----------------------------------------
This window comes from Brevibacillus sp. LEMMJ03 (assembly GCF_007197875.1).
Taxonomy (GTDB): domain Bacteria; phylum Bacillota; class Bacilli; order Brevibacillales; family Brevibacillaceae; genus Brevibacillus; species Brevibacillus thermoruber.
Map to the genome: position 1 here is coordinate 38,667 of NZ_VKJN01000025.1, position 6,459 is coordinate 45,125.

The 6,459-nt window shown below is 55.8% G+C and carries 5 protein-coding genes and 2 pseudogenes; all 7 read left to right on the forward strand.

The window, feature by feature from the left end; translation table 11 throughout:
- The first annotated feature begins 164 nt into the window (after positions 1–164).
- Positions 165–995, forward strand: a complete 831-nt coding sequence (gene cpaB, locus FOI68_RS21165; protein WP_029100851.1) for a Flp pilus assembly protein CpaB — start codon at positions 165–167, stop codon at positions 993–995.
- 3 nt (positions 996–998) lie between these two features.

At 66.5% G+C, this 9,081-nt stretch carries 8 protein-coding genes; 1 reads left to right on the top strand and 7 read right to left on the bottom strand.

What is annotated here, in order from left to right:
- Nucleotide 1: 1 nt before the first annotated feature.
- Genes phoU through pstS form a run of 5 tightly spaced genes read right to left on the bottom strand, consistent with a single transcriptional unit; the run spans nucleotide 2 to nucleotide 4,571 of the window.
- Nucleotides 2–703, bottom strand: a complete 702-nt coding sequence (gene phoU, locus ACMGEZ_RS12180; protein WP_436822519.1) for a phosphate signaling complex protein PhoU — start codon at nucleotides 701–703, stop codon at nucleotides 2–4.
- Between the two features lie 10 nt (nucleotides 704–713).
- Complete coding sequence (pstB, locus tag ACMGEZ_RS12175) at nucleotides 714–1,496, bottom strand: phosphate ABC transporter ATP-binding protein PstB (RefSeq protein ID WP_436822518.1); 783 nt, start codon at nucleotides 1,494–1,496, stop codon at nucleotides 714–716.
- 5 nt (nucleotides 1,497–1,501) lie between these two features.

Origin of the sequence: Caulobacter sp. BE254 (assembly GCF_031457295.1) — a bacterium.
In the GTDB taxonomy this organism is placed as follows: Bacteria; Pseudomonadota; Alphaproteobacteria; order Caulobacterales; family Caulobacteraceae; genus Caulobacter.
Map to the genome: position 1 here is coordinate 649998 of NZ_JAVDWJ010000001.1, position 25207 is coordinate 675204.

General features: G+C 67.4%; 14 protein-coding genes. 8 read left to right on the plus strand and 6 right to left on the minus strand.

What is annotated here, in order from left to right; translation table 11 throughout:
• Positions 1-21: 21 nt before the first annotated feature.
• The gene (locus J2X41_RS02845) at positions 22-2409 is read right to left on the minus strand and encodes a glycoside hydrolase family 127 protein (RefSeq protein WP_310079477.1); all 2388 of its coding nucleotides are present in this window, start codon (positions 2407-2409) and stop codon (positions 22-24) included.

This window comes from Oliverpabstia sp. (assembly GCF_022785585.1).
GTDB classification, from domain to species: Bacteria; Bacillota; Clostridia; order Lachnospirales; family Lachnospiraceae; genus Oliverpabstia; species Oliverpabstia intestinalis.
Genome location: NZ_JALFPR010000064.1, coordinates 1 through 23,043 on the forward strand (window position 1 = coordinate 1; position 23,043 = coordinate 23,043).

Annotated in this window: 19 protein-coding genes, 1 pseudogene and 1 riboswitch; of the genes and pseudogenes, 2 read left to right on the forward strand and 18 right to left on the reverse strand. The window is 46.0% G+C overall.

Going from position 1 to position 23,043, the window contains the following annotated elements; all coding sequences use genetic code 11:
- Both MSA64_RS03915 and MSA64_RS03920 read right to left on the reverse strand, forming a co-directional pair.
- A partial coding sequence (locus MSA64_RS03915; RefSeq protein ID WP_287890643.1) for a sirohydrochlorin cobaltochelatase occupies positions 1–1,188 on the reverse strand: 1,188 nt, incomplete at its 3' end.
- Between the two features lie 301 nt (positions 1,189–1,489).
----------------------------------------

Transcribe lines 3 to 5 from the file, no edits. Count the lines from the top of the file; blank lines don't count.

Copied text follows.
Map to the genome: position 1 here is coordinate 38,667 of NZ_VKJN01000025.1, position 6,459 is coordinate 45,125.

The 6,459-nt window shown below is 55.8% G+C and carries 5 protein-coding genes and 2 pseudogenes; all 7 read left to right on the forward strand.

The window, feature by feature from the left end; translation table 11 throughout: